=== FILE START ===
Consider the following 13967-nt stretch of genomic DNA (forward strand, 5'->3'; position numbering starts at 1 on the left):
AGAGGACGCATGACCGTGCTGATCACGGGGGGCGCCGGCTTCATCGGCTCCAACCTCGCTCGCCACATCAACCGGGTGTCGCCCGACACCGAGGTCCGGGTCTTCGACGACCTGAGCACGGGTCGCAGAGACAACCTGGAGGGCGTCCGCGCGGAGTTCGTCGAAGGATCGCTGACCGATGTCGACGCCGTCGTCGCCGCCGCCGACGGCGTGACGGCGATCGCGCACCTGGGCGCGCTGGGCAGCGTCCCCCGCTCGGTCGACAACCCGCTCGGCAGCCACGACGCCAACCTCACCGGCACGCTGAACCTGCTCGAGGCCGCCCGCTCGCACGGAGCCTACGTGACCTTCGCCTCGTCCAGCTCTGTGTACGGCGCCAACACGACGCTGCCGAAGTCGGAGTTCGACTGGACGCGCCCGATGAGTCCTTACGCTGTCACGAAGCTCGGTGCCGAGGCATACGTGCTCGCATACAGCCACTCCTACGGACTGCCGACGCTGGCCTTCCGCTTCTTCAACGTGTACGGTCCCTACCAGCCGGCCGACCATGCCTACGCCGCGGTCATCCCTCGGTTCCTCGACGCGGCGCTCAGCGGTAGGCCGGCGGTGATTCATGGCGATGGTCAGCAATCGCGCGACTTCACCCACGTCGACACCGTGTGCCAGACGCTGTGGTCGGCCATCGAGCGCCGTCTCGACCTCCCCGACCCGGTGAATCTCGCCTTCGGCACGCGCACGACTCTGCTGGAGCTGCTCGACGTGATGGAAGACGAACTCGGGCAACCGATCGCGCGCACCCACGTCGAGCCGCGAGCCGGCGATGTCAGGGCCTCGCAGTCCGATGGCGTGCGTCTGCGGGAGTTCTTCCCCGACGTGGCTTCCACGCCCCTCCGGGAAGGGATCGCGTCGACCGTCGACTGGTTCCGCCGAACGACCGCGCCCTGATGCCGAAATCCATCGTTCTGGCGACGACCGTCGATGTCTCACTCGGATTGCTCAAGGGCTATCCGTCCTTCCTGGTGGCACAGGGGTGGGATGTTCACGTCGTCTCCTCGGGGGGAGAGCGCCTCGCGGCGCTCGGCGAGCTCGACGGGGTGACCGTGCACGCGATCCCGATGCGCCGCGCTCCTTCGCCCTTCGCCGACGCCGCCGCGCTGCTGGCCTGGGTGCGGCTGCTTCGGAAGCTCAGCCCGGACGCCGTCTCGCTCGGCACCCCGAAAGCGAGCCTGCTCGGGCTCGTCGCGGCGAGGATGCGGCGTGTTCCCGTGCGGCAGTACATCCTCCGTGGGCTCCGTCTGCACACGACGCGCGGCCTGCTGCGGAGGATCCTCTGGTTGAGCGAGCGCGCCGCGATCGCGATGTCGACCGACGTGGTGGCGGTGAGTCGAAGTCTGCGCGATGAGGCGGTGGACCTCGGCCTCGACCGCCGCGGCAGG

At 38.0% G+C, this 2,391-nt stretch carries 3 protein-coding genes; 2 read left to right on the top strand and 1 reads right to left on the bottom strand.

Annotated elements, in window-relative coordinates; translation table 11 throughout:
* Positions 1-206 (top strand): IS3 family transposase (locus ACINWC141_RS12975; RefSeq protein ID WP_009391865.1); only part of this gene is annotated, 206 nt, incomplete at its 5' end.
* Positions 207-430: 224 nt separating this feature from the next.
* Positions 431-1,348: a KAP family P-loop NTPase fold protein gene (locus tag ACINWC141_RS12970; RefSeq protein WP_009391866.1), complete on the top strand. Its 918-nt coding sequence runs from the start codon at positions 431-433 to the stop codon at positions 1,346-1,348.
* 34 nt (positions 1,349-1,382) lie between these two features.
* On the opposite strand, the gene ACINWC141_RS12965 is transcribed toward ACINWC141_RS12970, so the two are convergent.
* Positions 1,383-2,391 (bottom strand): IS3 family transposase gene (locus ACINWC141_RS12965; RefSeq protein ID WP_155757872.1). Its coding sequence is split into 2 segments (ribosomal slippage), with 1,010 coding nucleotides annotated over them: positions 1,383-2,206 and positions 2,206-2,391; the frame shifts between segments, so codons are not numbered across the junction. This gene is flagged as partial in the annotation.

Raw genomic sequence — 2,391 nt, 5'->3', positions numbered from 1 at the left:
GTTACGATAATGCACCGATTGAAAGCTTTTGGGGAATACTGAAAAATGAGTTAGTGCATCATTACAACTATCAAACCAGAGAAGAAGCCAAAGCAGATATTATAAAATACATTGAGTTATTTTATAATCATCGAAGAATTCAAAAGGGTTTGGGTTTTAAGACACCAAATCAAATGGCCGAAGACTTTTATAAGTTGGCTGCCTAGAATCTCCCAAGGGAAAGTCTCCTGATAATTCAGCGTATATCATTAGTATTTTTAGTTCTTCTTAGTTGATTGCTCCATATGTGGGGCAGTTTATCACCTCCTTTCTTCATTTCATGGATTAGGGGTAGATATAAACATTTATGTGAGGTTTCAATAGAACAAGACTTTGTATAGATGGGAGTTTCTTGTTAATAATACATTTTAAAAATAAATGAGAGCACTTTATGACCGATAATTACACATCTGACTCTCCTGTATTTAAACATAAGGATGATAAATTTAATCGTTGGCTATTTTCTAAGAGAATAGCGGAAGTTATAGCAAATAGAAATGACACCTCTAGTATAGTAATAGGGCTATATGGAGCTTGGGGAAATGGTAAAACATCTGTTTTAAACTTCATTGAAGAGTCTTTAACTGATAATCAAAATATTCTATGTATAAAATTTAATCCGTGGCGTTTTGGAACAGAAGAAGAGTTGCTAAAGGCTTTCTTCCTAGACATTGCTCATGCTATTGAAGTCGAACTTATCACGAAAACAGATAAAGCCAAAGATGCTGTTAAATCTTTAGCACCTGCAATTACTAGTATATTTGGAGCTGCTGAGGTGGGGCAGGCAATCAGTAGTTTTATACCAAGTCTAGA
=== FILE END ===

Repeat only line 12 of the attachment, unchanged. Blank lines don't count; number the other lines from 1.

GTTACGATAATGCACCGATTGAAAGCTTTTGGGGAATACTGAAAAATGAGTTAGTGCATCATTACAACTATCAAACCAGAGAAGAAGCCAAAGCAGATATTATAAAATACATTGAGTTATTTTATAATCATCGAAGAATTCAAAAGGGTTTGGGTTTTAAGACACCAAATCAAATGGCCGAAGACTTTTATAAGTTGGCTGCCTAGAATCTCCCAAGGGAAAGTCTCCTGATAATTCAGCGTATATCATTAGTATTTTTAGTTCTTCTTAGTTGATTGCTCCATATGTGGGGCAGTTTATCACCTCCTTTCTTCATTTCATGGATTAGGGGTAGATATAAACATTTATGTGAGGTTTCAATAGAACAAGACTTTGTATAGATGGGAGTTTCTTGTTAATAATACATTTTAAAAATAAATGAGAGCACTTTATGACCGATAATTACACATCTGACTCTCCTGTATTTAAACATAAGGATGATAAATTTAATCGTTGGCTATTTTCTAAGAGAATAGCGGAAGTTATAGCAAATAGAAATGACACCTCTAGTATAGTAATAGGGCTATATGGAGCTTGGGGAAATGGTAAAACATCTGTTTTAAACTTCATTGAAGAGTCTTTAACTGATAATCAAAATATTCTATGTATAAAATTTAATCCGTGGCGTTTTGGAACAGAAGAAGAGTTGCTAAAGGCTTTCTTCCTAGACATTGCTCATGCTATTGAAGTCGAACTTATCACGAAAACAGATAAAGCCAAAGATGCTGTTAAATCTTTAGCACCTGCAATTACTAGTATATTTGGAGCTGCTGAGGTGGGGCAGGCAATCAGTAGTTTTATACCAAGTCTAGA